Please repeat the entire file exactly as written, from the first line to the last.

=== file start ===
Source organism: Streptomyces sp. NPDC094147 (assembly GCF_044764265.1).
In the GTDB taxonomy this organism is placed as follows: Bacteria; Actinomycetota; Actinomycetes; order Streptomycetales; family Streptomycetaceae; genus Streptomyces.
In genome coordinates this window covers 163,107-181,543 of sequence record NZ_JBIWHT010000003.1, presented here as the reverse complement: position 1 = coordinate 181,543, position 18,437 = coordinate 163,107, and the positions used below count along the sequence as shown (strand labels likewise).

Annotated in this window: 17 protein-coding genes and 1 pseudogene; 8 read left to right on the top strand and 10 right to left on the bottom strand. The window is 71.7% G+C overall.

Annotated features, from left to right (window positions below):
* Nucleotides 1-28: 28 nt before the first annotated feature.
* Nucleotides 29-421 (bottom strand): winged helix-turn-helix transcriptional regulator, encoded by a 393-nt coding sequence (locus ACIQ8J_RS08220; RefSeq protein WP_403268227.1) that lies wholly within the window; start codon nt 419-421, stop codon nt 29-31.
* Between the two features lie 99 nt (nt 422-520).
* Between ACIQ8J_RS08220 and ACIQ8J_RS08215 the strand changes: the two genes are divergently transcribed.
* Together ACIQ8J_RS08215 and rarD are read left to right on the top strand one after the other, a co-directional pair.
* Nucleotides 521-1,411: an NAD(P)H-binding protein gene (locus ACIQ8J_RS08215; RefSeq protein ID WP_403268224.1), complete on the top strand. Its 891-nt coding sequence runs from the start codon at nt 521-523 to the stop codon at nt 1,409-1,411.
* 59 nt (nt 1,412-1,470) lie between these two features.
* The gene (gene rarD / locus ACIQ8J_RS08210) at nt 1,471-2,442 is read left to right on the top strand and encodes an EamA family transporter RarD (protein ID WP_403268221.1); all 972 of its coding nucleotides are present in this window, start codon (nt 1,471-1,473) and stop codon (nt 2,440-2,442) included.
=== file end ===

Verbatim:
Source organism: Streptomyces sp. NPDC094147 (assembly GCF_044764265.1).
In the GTDB taxonomy this organism is placed as follows: Bacteria; Actinomycetota; Actinomycetes; order Streptomycetales; family Streptomycetaceae; genus Streptomyces.
In genome coordinates this window covers 163,107-181,543 of sequence record NZ_JBIWHT010000003.1, presented here as the reverse complement: position 1 = coordinate 181,543, position 18,437 = coordinate 163,107, and the positions used below count along the sequence as shown (strand labels likewise).

Annotated in this window: 17 protein-coding genes and 1 pseudogene; 8 read left to right on the top strand and 10 right to left on the bottom strand. The window is 71.7% G+C overall.

Annotated features, from left to right (window positions below):
* Nucleotides 1-28: 28 nt before the first annotated feature.
* Nucleotides 29-421 (bottom strand): winged helix-turn-helix transcriptional regulator, encoded by a 393-nt coding sequence (locus ACIQ8J_RS08220; RefSeq protein WP_403268227.1) that lies wholly within the window; start codon nt 419-421, stop codon nt 29-31.
* Between the two features lie 99 nt (nt 422-520).
* Between ACIQ8J_RS08220 and ACIQ8J_RS08215 the strand changes: the two genes are divergently transcribed.
* Together ACIQ8J_RS08215 and rarD are read left to right on the top strand one after the other, a co-directional pair.
* Nucleotides 521-1,411: an NAD(P)H-binding protein gene (locus ACIQ8J_RS08215; RefSeq protein ID WP_403268224.1), complete on the top strand. Its 891-nt coding sequence runs from the start codon at nt 521-523 to the stop codon at nt 1,409-1,411.
* 59 nt (nt 1,412-1,470) lie between these two features.
* The gene (gene rarD / locus ACIQ8J_RS08210) at nt 1,471-2,442 is read left to right on the top strand and encodes an EamA family transporter RarD (protein ID WP_403268221.1); all 972 of its coding nucleotides are present in this window, start codon (nt 1,471-1,473) and stop codon (nt 2,440-2,442) included.